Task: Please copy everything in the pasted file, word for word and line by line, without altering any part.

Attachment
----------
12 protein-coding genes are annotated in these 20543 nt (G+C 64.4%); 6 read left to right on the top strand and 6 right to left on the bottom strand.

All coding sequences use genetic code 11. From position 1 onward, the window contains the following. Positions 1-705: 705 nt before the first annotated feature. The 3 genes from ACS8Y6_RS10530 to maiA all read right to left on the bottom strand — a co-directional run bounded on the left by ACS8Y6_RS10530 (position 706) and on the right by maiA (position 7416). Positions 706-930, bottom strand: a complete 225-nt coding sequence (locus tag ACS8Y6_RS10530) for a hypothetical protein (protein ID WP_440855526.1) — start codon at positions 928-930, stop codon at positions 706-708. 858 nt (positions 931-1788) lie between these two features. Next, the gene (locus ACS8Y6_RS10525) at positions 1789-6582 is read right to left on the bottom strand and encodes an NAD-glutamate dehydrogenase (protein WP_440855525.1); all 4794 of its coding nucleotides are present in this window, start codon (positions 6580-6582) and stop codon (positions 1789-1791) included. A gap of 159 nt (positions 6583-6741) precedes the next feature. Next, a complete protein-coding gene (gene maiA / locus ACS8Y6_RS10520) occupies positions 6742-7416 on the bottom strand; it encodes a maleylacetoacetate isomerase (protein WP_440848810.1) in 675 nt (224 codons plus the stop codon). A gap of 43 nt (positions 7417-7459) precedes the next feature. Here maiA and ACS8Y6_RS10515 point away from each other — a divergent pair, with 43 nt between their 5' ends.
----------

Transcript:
12 protein-coding genes are annotated in these 20543 nt (G+C 64.4%); 6 read left to right on the top strand and 6 right to left on the bottom strand.

All coding sequences use genetic code 11. From position 1 onward, the window contains the following. Positions 1-705: 705 nt before the first annotated feature. The 3 genes from ACS8Y6_RS10530 to maiA all read right to left on the bottom strand — a co-directional run bounded on the left by ACS8Y6_RS10530 (position 706) and on the right by maiA (position 7416). Positions 706-930, bottom strand: a complete 225-nt coding sequence (locus tag ACS8Y6_RS10530) for a hypothetical protein (protein ID WP_440855526.1) — start codon at positions 928-930, stop codon at positions 706-708. 858 nt (positions 931-1788) lie between these two features. Next, the gene (locus ACS8Y6_RS10525) at positions 1789-6582 is read right to left on the bottom strand and encodes an NAD-glutamate dehydrogenase (protein WP_440855525.1); all 4794 of its coding nucleotides are present in this window, start codon (positions 6580-6582) and stop codon (positions 1789-1791) included. A gap of 159 nt (positions 6583-6741) precedes the next feature. Next, a complete protein-coding gene (gene maiA / locus ACS8Y6_RS10520) occupies positions 6742-7416 on the bottom strand; it encodes a maleylacetoacetate isomerase (protein WP_440848810.1) in 675 nt (224 codons plus the stop codon). A gap of 43 nt (positions 7417-7459) precedes the next feature. Here maiA and ACS8Y6_RS10515 point away from each other — a divergent pair, with 43 nt between their 5' ends.